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More MS news articles for November 2003

Treatment of multiple sclerosis with intravenous immunoglobulin: review of clinical trials

Neurol Sci. 2003 Oct;24 Suppl 4:S227-30
Sorensen PS.
MS Research Unit, Department of Neurology, Copenhagen University Hospital Rigshospitalet, Copenhagen, Denmark.

Intravenous immunoglobulin (IVIG) is an established therapy for a number of neuroimmune disorders, including Guillain-Barre syndrome and chronic inflammatory demyelinating polyneuropathy.

IVIG exerts a number of effects that may be beneficial in multiple sclerosis (MS): reduction of inflammation, inhibition of macrophages, and promotion of remyelination.

Four double-blind trials have been performed of IVIG in relapsing-remitting MS.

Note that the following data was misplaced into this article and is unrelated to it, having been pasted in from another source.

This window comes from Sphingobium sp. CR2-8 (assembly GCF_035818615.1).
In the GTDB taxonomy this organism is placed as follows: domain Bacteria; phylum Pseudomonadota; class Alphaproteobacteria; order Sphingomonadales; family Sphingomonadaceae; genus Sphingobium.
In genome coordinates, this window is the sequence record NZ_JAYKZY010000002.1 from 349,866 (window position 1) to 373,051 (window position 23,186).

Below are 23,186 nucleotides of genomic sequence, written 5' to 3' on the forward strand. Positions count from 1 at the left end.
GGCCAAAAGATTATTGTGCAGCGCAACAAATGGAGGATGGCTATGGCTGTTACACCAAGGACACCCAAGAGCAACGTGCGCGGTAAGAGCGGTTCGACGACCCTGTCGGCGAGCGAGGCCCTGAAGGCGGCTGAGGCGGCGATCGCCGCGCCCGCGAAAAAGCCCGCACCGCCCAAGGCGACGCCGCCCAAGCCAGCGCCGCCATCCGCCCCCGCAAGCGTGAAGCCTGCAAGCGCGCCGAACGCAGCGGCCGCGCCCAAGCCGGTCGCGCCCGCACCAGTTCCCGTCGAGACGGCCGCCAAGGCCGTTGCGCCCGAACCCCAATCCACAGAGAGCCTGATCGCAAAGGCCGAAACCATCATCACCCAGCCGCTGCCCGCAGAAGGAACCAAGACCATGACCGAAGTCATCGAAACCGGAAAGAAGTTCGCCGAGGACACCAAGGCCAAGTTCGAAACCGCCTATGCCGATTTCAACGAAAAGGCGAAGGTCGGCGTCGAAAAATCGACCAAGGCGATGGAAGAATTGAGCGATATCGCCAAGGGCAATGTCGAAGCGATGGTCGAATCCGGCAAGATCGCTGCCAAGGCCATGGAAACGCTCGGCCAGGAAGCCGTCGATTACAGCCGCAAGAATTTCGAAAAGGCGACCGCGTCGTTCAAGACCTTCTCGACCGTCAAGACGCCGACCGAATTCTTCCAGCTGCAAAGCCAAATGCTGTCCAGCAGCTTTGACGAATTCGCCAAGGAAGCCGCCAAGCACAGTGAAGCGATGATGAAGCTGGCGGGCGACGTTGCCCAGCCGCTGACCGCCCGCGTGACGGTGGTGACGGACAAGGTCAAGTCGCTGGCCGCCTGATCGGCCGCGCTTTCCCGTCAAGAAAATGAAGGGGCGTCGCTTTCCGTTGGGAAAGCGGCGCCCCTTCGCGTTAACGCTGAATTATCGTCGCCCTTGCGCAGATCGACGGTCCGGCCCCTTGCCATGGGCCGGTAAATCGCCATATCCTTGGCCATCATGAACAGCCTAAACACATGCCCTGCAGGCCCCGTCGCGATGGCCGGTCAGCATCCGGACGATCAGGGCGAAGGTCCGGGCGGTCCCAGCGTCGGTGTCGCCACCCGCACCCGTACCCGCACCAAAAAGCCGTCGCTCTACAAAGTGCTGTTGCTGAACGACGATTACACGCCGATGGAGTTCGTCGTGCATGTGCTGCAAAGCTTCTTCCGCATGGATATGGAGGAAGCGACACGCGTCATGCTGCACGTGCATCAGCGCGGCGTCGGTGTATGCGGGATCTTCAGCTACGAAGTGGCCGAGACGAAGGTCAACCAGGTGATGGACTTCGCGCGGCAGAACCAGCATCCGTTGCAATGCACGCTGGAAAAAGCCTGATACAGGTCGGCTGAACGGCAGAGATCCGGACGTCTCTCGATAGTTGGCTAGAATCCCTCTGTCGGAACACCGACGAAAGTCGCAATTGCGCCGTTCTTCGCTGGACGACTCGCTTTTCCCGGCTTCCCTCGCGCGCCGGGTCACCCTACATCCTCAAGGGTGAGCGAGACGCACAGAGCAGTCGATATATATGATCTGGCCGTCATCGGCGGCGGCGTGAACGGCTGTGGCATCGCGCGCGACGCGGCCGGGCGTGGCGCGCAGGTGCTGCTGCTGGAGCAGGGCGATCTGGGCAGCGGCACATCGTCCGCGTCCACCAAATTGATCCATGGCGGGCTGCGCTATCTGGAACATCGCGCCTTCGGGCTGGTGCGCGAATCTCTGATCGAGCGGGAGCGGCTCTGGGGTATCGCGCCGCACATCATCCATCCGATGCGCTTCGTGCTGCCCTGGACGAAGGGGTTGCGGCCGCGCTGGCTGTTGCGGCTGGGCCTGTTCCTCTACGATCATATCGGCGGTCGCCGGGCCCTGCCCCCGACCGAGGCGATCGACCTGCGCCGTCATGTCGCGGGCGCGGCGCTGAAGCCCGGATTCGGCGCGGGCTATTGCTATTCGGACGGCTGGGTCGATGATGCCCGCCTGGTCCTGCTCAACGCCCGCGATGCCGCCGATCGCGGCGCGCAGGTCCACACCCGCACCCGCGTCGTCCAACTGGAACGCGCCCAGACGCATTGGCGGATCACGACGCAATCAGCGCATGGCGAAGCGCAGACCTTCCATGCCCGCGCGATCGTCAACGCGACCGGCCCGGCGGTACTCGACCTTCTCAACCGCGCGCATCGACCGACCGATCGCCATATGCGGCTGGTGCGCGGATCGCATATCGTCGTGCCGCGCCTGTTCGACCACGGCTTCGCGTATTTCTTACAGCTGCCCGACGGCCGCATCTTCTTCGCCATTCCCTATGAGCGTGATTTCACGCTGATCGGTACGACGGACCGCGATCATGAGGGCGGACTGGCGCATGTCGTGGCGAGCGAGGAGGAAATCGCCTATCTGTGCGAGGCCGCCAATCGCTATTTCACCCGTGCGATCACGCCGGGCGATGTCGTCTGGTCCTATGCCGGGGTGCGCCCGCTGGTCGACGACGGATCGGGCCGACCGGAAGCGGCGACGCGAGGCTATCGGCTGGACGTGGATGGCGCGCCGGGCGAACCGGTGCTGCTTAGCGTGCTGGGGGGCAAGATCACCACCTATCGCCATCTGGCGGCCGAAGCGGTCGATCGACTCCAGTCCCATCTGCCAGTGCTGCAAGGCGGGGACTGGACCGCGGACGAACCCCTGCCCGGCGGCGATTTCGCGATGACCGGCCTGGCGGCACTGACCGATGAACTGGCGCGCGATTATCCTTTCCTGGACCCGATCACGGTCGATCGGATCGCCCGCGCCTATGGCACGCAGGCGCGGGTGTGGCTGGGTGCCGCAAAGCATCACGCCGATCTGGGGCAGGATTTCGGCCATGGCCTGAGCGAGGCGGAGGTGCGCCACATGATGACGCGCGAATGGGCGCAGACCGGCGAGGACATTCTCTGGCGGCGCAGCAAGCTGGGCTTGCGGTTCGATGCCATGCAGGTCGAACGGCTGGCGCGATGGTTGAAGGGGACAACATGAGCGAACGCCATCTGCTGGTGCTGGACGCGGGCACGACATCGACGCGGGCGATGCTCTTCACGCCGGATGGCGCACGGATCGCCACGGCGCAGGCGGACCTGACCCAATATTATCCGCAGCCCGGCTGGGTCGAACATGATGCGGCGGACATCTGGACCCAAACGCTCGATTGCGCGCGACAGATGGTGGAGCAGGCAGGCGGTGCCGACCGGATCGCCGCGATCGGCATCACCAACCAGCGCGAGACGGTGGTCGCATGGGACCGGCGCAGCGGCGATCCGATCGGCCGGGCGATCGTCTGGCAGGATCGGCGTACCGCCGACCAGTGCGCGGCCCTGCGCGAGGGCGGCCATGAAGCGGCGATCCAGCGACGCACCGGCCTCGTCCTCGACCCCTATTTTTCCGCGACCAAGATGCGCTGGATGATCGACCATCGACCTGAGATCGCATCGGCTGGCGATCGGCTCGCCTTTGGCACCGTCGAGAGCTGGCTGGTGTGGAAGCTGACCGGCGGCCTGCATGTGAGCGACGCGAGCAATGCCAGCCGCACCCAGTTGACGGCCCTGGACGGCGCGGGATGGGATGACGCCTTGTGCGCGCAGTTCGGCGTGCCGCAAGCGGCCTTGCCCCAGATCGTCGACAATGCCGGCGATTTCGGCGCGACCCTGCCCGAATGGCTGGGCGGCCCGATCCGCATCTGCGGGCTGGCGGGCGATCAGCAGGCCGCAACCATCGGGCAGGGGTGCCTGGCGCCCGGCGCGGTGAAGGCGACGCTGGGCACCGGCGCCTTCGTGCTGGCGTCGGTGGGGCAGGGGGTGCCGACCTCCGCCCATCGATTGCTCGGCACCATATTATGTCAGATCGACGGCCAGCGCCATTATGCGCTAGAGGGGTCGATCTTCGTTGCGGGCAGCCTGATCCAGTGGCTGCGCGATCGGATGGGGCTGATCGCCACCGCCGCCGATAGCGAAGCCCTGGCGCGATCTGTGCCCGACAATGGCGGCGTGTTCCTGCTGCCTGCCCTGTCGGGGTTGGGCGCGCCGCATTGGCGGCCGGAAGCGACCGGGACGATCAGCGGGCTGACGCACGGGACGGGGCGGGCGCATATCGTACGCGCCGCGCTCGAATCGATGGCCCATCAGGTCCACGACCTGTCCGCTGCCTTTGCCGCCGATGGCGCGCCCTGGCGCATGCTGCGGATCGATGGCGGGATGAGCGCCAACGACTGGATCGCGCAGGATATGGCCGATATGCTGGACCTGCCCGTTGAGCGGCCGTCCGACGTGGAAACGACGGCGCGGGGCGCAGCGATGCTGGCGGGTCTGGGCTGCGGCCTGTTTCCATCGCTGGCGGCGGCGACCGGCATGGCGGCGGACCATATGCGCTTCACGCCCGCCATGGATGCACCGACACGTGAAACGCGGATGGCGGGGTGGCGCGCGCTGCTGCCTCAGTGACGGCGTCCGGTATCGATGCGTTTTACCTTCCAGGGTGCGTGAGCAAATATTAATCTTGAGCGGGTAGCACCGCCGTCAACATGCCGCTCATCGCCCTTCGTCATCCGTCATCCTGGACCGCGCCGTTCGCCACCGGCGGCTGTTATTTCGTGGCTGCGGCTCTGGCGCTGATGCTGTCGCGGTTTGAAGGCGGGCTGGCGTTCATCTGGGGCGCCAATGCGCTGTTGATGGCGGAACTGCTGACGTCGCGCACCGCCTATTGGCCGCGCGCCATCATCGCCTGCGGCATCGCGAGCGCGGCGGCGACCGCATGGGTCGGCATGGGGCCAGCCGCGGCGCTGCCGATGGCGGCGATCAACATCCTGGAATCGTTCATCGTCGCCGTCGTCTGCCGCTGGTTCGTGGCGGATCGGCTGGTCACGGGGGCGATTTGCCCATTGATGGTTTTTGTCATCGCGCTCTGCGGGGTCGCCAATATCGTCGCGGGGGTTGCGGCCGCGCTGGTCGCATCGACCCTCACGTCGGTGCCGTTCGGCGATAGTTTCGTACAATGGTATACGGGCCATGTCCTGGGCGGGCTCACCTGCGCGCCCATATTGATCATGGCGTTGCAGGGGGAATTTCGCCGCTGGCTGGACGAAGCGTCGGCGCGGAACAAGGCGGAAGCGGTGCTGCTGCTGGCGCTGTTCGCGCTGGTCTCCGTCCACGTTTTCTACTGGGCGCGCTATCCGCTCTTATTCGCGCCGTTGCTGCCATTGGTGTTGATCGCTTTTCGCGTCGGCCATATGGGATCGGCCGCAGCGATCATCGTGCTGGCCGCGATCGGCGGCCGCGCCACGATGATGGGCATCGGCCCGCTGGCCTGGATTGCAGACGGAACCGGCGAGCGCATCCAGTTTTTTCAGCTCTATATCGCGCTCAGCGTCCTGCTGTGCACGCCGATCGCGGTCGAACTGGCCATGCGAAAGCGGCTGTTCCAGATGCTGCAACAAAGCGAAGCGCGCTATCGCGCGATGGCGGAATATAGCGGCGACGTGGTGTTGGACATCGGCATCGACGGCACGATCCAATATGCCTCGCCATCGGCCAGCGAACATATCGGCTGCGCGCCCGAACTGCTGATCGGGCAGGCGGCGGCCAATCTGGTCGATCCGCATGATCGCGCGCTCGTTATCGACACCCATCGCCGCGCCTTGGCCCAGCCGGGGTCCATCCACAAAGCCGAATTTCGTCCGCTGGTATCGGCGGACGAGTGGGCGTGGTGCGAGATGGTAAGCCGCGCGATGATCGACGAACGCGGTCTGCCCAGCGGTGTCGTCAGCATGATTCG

A meta-analysis of the four trials has shown that IVIG reduces the relapse rate, new MRI lesions, and disease progression.

IVIG does not seem to be of any benefit in chronic visual or motor symptoms in MS.

In secondary progressive MS, IVIG has not shown effect on disease progression, relapses or new MRI lesions.

In conclusion, IVIG is an alternative second-line treatment to approved therapies in relapsing-remitting MS, but the ideal dosage of IVIG still needs to be determined.